Japan has indicated it will not hand over to China three men accused of arranging an orgy involving hundreds of Japanese tourists.
The orgy took place in a Zhuhai hotel in September
Chief Cabinet Secretary Yasuo Fukuda said Japan would deal with the three according to domestic law.
China has issued detention warrants through Interpol, but Japan does not have an extradition treaty with China.
China on Wednesday sentenced two of its nationals to life in prison for their role, hiring 500 Chinese prostitutes.
Twelve other Chinese people were given up to 15 years jail for the incident, which took place in Zhuhai in September.
China's Xinhua news agency has named the three alleged Japanese organisers of the event as Hirobe Isao, Takahashi Shunji and Fukunaga Koji, all employees of an Osaka-based construction company.
"We cannot take them into custody simply on the basis of an Interpol request," Mr Fukuda said.
"Japanese authorities will deal with the matter according to domestic law," he said. He did not elaborate.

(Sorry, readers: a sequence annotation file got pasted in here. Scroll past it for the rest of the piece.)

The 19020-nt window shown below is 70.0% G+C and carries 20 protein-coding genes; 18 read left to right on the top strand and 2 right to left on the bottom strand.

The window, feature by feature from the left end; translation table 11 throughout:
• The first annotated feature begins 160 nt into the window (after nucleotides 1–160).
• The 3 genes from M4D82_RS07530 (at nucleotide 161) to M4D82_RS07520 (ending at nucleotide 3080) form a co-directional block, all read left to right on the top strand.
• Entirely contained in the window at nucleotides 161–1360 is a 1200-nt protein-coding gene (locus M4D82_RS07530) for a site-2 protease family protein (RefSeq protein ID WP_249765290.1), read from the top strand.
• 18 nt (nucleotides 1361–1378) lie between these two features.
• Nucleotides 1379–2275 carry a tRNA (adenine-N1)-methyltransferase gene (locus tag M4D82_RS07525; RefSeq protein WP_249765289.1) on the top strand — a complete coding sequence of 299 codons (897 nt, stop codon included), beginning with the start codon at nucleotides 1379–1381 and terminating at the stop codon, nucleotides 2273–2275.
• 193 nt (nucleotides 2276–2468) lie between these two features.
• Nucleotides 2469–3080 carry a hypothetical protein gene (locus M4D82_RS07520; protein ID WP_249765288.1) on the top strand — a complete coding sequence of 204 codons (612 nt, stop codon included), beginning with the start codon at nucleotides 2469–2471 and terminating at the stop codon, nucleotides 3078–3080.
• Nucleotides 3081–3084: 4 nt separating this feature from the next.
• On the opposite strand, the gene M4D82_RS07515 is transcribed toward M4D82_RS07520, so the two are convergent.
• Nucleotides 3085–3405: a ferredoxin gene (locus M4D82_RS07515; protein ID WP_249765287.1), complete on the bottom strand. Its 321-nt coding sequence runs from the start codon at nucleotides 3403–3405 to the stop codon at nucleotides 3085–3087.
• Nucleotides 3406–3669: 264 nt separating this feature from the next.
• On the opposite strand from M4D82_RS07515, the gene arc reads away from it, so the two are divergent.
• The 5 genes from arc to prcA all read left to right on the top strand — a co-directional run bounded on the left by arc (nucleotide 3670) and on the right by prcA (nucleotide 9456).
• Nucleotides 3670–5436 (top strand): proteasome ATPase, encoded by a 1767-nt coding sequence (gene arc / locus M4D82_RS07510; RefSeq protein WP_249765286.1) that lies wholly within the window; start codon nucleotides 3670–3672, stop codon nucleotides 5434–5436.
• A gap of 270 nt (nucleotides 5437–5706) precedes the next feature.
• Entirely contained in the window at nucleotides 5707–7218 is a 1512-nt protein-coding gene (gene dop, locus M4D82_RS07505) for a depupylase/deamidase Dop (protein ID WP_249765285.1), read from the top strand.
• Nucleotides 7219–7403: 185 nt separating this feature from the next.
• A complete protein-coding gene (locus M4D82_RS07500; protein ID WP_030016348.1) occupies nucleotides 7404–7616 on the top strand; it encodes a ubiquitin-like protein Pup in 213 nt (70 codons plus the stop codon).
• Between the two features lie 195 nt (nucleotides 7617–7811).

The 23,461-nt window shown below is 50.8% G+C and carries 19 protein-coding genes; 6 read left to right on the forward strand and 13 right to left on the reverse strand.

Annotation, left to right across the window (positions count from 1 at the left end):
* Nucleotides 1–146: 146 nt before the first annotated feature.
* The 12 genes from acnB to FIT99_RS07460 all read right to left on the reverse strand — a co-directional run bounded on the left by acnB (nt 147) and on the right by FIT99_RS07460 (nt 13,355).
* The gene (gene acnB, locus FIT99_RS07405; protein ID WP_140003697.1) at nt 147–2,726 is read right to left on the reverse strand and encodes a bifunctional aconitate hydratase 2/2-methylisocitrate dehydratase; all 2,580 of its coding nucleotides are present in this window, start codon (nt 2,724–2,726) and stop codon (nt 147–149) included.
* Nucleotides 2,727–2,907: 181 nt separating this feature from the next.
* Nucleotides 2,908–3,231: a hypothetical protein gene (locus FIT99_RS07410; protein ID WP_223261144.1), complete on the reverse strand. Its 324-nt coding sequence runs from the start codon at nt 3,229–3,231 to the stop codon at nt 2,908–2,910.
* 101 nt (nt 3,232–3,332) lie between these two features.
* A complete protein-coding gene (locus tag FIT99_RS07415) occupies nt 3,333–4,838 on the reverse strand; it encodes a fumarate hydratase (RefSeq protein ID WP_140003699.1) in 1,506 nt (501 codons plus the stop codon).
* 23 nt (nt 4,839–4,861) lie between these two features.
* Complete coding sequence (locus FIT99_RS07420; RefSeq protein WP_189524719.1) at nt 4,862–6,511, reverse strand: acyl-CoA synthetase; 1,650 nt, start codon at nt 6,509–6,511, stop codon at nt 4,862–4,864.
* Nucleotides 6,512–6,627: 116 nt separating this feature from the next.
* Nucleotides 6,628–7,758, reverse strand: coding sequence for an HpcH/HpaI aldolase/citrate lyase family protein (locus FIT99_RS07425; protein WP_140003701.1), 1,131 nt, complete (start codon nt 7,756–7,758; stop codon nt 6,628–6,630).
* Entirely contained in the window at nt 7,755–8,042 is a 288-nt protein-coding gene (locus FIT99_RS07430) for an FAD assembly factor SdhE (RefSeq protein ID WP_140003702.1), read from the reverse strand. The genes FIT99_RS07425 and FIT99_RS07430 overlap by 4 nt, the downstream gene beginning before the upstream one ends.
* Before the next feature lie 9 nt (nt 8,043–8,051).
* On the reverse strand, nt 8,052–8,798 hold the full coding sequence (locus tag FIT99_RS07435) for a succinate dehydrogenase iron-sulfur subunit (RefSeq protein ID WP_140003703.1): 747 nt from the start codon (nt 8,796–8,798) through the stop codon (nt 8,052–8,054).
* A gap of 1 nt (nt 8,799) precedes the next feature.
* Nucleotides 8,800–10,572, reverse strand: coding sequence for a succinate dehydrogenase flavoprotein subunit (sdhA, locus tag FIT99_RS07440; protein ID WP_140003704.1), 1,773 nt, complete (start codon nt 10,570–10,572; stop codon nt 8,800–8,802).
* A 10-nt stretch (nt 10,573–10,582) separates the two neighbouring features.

A spokesman at the National Police Agency said: "Japan has (extradition) agreements only with the United States and South Korea. Generally speaking, Japan's basic policy is not to extradite Japanese nationals to other nations."
Japan may have grounds to question them under its own law, however, particularly if it transpired that under-age prostitutes were involved, the Asahi newspaper reported.
The timing of the orgy sparked widespread anger in China, where many people feel Japan has failed to atone for its wartime brutality.
The orgy ended on 18 September, the anniversary of Japan's occupation of China, and many Chinese people believe it was deliberately timed to humiliate China.
The BBC's correspondent In Beijing, Louisa Lim, says postings on internet bulletin boards say that more than three Japanese should stand trial in connection with the case, and they have also renewed calls for a boycott of Japanese goods.